Spoon Fed No. 7
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Bella Kinetica :: Lisa Truscott

What is your project?
The circus company Bella Kinetica was founded in 2008 by Lisa Truscott and Jessie Rose. They specialise in aerial and roller-skating acts, using character, comedy and choreography to enhance their work. The duo have achieved critical acclaim by winning both The Stage's 'Win-A-Gig' competition and the Emma Insley Aerial Creation Award.

Our current project is a circus theatre show, performed entirely on roller-skates and in the air. Two women revisit the interweaving stories of their past lives and loves; from the post-war optimism of the late 1940s to the domestic realities of the 1950s and beyond.

Bella Kinetica aims to stage a production that combines circus disciplines with traditional theatrical devices, with a cast of four physical performers to create a new and innovative piece of theatre that tells a moving story. With evocative use of recorded memories and music from the era, we aim to give the audience a new perspective on the enduring friendship of women throughout their lives.

Bella Kinetica is exploring truly new ground in this production. Circus engages audiences in a way that is totally different to traditional theatre, giving people a new experience in which skill and a sense of danger are tangible elements in the storytelling. Shows entirely on roller skates are very unusual, especially from a circus angle, and combining it with aerial work is also new territory.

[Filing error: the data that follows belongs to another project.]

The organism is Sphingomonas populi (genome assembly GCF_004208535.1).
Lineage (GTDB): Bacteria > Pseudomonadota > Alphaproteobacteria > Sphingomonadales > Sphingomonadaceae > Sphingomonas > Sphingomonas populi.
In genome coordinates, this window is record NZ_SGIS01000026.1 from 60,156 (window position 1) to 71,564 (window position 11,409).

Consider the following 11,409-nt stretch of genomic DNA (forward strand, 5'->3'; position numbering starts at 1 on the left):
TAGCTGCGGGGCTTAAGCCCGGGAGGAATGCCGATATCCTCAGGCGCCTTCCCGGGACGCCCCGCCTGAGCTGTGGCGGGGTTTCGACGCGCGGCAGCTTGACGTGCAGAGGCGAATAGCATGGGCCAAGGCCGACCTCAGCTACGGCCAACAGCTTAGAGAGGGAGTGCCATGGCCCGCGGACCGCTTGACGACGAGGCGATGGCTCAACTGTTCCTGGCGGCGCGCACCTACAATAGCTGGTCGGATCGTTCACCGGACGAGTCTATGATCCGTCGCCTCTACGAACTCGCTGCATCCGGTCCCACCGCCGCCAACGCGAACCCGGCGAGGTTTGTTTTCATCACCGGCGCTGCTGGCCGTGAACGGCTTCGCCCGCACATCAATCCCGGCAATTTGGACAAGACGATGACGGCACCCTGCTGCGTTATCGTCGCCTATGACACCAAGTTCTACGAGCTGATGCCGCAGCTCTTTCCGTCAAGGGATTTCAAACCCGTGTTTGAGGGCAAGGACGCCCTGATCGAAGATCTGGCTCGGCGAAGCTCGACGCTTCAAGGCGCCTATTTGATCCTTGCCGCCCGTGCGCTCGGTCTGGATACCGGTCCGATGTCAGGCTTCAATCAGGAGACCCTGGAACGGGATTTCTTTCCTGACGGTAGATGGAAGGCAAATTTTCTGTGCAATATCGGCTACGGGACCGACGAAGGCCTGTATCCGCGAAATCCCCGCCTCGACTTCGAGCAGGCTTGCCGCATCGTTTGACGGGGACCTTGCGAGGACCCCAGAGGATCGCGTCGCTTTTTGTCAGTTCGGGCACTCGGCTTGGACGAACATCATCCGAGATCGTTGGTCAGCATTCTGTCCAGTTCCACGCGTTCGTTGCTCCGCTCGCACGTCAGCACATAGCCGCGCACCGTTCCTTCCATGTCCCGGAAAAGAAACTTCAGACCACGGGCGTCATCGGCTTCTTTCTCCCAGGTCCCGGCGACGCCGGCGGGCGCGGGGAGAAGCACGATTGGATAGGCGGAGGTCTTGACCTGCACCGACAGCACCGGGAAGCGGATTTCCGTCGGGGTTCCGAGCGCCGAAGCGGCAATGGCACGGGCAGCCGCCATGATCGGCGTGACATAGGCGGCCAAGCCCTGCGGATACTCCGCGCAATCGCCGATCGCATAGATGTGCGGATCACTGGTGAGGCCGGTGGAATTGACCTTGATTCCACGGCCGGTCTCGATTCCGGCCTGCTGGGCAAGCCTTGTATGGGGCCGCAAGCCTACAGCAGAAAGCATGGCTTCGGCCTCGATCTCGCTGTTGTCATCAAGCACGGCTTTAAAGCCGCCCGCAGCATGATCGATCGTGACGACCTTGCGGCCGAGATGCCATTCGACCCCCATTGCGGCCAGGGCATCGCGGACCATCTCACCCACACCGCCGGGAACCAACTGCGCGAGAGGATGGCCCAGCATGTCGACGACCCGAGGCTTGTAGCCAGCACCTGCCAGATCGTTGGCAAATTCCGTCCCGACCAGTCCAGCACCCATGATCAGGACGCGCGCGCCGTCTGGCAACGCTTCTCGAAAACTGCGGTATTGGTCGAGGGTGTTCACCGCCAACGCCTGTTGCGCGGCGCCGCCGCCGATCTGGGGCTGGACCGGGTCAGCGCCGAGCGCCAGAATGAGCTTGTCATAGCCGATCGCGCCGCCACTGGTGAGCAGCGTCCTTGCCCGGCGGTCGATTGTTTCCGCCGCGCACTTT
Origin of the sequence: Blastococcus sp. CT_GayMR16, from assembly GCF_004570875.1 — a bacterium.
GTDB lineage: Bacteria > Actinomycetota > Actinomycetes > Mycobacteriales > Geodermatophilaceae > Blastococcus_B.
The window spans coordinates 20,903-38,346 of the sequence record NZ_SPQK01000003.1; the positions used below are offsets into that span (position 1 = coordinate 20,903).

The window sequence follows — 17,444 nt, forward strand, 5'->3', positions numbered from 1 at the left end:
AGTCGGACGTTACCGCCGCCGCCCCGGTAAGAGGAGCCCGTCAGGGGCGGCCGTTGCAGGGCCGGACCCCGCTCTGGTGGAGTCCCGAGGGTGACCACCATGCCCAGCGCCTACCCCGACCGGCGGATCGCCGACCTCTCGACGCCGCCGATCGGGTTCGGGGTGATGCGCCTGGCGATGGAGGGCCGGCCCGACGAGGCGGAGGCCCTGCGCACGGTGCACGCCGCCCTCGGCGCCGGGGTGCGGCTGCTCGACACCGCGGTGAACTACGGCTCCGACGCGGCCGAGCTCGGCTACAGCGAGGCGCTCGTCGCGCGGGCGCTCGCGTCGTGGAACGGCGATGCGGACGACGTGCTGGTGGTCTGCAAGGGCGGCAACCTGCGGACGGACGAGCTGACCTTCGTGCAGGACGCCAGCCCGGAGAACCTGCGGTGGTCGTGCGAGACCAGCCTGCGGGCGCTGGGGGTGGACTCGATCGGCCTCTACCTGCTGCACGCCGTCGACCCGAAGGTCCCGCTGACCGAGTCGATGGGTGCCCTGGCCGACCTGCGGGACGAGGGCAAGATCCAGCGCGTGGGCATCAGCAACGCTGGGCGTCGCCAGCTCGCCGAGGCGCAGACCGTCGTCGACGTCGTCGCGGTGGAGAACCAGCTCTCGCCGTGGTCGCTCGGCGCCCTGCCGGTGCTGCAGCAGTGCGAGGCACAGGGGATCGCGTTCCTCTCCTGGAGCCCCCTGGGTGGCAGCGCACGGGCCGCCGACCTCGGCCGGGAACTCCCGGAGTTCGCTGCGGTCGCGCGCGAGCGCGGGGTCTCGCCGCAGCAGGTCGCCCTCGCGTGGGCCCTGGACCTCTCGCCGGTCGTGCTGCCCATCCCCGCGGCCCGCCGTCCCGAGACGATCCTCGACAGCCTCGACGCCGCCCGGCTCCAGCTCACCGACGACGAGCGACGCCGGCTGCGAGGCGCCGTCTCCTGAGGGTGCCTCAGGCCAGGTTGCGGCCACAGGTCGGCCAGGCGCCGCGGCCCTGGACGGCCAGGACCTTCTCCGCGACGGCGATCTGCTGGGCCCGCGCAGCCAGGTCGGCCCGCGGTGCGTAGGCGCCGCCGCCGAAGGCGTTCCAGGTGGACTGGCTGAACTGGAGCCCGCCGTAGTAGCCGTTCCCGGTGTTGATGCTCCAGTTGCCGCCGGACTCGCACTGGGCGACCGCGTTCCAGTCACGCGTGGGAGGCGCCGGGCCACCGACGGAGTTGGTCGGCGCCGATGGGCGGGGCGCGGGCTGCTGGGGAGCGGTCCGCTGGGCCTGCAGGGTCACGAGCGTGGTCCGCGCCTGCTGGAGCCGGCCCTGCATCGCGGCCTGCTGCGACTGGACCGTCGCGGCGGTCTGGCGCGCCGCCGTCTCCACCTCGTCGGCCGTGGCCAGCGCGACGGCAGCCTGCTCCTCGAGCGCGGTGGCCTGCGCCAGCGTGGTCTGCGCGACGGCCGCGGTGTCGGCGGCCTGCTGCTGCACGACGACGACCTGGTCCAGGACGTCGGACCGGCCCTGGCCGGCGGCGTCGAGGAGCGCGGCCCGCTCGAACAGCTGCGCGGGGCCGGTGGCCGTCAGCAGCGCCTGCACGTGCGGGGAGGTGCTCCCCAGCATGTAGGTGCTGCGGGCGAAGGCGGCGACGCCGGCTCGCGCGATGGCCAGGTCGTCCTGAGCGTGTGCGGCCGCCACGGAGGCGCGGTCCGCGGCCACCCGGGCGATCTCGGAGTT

We want to bring circus to a theatre audience and theatre to a circus audience, plus people unfamiliar with both who are drawn to the subject matter. The unique combination of skills and story-telling will engage all kinds of potential audience members, offering them something new and spectacular.

How would you use the money?
We would like to use this money to have proper costumes made. We are currently using dresses from charity shops which aren’t perfect and when doing scratch performances we are aware of this. We feel if we had proper costumes we would be making better use of scratch performance in terms of video and photographs from these events to publicise our show for future work.

Circus costumes are a little more difficult to make as we want them to look like normal dresses but then when we go upside down they need to look like they are supposed to be like that. Currently, when we go upside down the audience gets a view of our black leotards underneath!

If the fund isn’t enough to fulfil this aim then we will either adjust our costume ideas to make them cheaper, or add to the pot ourselves. If we have money left over we will then either use it for travel to get to our next scratch performance – at Postcards Festival in London - or save the leftover amount for future hair/costume products or photographer/videographer at this event to gain promotional material to publicise the show. How ever much the fund is, we will certainly make the best use of